On April 19, Christians from the Orthodox and Greek Catholic confessions celebrate one of the holiest days in the Christian tradition – Easter. But due to the coronavirus pandemic, nearly all churches in Ukraine have been recommended to close, and for the faithful to stay home and adhere to social distancing and quarantine norms. This includes not attending church for Easter, but to watch televised and streamed religious services instead. But not all churches in Ukraine stuck to that recommendation – churches controlled by the Moscow Patriarchate of the Ukrainian Orthodox Church have remained open, and their clergy have called on parishioners to attend services, instead of remaining home. According to police data, nearly 130,000 Ukrainians gathered at churches to celebrate Easter.
In Kyiv, at the Illinska Church, run by the Moscow Patriarchate, sanitizer sits at the entrance to the church itself. People aren’t allowed in unless they clean their hands, while a priest from the church consecrates Easter baskets – one at a time.
Easter at the Illinska Church. Kyiv, Ukraine, April 19, 2020. Photo: Anastasiya Vlasova / hromadske
The Greek Catholic church of Saint Nicholas the Good in Kyiv is closed for quarantine. They held their liturgy online, and the church stands empty of faithful. Only the remains of unfinished road repairs lay out on the street, left by utility workers who are most likely planning to finish after the holidays.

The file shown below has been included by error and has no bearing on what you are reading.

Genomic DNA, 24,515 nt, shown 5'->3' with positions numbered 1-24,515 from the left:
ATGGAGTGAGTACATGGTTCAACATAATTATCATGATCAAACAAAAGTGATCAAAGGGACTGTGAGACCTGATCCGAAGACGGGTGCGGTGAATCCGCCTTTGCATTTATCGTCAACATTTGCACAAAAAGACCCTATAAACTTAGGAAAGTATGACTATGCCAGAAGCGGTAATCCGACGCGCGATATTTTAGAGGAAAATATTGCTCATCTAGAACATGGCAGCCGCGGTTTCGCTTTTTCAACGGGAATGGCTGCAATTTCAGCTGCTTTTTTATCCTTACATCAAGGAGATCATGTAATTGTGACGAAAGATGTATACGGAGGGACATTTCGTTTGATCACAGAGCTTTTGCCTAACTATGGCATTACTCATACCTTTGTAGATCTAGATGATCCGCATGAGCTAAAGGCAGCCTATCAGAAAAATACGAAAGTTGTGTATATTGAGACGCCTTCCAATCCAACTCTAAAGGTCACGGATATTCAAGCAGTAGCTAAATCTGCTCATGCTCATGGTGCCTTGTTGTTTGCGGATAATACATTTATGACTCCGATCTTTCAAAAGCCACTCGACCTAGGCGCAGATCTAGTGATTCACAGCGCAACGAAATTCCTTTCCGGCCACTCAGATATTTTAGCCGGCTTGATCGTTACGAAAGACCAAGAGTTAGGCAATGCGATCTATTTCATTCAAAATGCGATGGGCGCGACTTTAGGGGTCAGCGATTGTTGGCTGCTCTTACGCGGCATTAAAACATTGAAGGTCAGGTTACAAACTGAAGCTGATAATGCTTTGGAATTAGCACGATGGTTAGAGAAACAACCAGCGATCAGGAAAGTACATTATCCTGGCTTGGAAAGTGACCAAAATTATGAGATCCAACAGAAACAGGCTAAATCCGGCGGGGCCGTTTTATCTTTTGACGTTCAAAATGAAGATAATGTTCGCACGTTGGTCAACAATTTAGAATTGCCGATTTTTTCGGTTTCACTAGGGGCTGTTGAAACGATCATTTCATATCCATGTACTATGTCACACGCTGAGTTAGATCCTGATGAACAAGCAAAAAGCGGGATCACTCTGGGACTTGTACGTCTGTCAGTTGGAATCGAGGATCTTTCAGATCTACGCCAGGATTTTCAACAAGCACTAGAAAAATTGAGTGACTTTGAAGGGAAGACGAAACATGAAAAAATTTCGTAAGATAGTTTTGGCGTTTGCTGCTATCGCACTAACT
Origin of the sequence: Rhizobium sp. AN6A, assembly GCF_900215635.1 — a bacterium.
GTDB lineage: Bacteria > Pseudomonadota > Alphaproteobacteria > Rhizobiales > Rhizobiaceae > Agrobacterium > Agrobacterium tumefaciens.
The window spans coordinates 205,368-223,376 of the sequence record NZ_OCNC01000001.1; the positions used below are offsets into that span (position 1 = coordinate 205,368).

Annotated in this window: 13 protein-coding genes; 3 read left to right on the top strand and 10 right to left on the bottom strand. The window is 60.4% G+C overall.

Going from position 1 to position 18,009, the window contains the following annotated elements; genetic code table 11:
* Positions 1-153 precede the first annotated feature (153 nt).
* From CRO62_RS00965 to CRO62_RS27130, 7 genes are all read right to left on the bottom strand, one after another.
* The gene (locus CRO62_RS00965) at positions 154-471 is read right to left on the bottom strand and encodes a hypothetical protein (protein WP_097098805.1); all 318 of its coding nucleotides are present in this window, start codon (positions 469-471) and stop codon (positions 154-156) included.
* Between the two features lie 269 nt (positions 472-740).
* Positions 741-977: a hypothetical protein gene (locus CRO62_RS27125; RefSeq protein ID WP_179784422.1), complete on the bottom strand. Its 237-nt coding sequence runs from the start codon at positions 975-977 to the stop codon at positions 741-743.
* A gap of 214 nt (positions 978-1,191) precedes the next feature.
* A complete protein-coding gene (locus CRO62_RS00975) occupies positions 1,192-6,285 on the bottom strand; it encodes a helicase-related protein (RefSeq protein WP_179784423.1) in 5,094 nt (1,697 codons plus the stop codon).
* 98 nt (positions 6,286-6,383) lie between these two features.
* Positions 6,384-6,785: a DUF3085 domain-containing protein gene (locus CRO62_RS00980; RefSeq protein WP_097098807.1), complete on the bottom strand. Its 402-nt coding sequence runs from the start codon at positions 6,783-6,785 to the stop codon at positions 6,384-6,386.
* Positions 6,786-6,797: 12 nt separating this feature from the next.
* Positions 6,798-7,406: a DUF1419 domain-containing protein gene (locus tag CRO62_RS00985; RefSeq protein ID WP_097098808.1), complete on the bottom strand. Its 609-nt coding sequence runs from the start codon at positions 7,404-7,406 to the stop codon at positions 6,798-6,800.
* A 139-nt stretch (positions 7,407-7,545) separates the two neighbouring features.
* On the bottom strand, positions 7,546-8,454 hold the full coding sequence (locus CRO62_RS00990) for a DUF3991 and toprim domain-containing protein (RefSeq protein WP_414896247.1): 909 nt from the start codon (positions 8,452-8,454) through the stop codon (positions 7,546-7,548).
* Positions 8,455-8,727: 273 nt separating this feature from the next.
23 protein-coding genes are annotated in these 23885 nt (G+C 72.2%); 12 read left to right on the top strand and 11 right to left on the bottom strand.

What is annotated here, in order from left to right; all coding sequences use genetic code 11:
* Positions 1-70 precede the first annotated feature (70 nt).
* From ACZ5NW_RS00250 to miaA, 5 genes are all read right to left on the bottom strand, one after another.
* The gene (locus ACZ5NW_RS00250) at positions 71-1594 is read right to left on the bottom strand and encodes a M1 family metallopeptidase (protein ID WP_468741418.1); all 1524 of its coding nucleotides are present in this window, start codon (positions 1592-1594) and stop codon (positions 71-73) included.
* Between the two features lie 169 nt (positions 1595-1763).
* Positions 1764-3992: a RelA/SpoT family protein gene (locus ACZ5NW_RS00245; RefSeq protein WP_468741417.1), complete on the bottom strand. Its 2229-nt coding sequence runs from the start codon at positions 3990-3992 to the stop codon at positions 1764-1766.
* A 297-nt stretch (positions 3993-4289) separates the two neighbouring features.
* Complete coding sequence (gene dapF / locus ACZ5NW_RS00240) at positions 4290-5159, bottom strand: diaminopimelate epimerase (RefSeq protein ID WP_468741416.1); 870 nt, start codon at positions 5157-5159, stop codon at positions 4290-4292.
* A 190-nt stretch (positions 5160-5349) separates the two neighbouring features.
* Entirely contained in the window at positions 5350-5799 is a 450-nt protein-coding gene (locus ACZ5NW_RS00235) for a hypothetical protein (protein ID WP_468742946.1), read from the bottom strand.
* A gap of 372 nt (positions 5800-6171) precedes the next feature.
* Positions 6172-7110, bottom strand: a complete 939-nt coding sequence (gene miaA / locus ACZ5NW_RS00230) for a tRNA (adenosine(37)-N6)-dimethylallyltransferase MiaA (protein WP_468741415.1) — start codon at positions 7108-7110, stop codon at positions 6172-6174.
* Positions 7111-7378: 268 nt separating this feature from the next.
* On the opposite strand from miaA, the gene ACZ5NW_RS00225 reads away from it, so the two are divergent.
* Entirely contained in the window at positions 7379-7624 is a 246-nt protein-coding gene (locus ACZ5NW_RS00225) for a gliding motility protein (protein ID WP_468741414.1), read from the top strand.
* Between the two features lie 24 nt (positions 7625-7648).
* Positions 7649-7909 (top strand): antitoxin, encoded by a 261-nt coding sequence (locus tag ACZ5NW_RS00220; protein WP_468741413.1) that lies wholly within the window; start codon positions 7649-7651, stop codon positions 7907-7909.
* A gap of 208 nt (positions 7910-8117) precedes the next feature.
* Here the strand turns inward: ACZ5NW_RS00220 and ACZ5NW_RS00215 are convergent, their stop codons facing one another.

Churches belonging to the independent Orthodox Church of Ukraine – the Church of Mykola Prytyska and the Pyrohoshcha Dormition of the Mother of God Church – are likewise closed.
The Church of Saint Nicholas the Good (Greek Catholic) is closed for Easter. Kyiv, Ukraine, April 19, 2020. Photo: Anastasiya Vlasova / hromadske
The closed Pyrohoshcha Dormition of the Mother of God Church (Orthodox Church of Ukraine). Kyiv, Ukraine, April 19, 2020. Photo: Anastasiya Vlasova / hromadske
The closed Church of Mykola Prytyska (Orthodox Church of Ukraine). Kyiv, Ukraine, April 19, 2020. Photo: Anastasiya Vlasova / hromadske
There are noticeably more people at the Ascension Convent, belonging to the Moscow Patriarchate, than in other churches in Kyiv’s historic Podil neighborhood. The faithful are mostly in masks, but not everyone adheres to the recommend 2 meter distance between each other, and not even all the priests are wearing masks.
Easter at the Ascension Convent in Kyiv, Ukraine. April 19, 2020. Photo: Anastasiya Vlasova / hromadske